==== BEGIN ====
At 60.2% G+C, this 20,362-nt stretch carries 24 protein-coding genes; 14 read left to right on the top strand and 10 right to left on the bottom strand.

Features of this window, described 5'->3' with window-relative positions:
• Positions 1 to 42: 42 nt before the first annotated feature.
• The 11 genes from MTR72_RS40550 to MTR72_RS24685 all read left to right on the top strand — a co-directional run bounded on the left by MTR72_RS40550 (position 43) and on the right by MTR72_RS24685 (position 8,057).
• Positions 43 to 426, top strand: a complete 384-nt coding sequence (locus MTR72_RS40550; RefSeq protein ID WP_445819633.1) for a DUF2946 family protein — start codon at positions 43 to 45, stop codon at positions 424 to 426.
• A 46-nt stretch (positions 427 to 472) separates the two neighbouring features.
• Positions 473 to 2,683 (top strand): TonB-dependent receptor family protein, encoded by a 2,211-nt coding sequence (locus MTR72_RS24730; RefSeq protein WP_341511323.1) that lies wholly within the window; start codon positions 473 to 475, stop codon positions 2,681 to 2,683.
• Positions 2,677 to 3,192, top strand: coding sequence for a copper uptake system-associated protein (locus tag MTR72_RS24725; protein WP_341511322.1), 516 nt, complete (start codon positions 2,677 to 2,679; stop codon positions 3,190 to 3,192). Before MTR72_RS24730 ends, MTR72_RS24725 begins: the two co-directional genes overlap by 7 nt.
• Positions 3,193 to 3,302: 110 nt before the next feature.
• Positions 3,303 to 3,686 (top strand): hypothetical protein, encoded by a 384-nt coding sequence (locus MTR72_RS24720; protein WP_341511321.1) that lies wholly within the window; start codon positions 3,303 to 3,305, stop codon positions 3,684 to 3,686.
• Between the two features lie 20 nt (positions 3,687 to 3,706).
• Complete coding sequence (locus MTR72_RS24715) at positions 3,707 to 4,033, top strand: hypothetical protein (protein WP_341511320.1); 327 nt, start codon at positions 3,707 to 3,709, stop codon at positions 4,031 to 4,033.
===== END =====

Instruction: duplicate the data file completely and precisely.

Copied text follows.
At 60.2% G+C, this 20,362-nt stretch carries 24 protein-coding genes; 14 read left to right on the top strand and 10 right to left on the bottom strand.

Features of this window, described 5'->3' with window-relative positions:
• Positions 1 to 42: 42 nt before the first annotated feature.
• The 11 genes from MTR72_RS40550 to MTR72_RS24685 all read left to right on the top strand — a co-directional run bounded on the left by MTR72_RS40550 (position 43) and on the right by MTR72_RS24685 (position 8,057).
• Positions 43 to 426, top strand: a complete 384-nt coding sequence (locus MTR72_RS40550; RefSeq protein ID WP_445819633.1) for a DUF2946 family protein — start codon at positions 43 to 45, stop codon at positions 424 to 426.
• A 46-nt stretch (positions 427 to 472) separates the two neighbouring features.
• Positions 473 to 2,683 (top strand): TonB-dependent receptor family protein, encoded by a 2,211-nt coding sequence (locus MTR72_RS24730; RefSeq protein WP_341511323.1) that lies wholly within the window; start codon positions 473 to 475, stop codon positions 2,681 to 2,683.
• Positions 2,677 to 3,192, top strand: coding sequence for a copper uptake system-associated protein (locus tag MTR72_RS24725; protein WP_341511322.1), 516 nt, complete (start codon positions 2,677 to 2,679; stop codon positions 3,190 to 3,192). Before MTR72_RS24730 ends, MTR72_RS24725 begins: the two co-directional genes overlap by 7 nt.
• Positions 3,193 to 3,302: 110 nt before the next feature.
• Positions 3,303 to 3,686 (top strand): hypothetical protein, encoded by a 384-nt coding sequence (locus MTR72_RS24720; protein WP_341511321.1) that lies wholly within the window; start codon positions 3,303 to 3,305, stop codon positions 3,684 to 3,686.
• Between the two features lie 20 nt (positions 3,687 to 3,706).
• Complete coding sequence (locus MTR72_RS24715) at positions 3,707 to 4,033, top strand: hypothetical protein (protein WP_341511320.1); 327 nt, start codon at positions 3,707 to 3,709, stop codon at positions 4,031 to 4,033.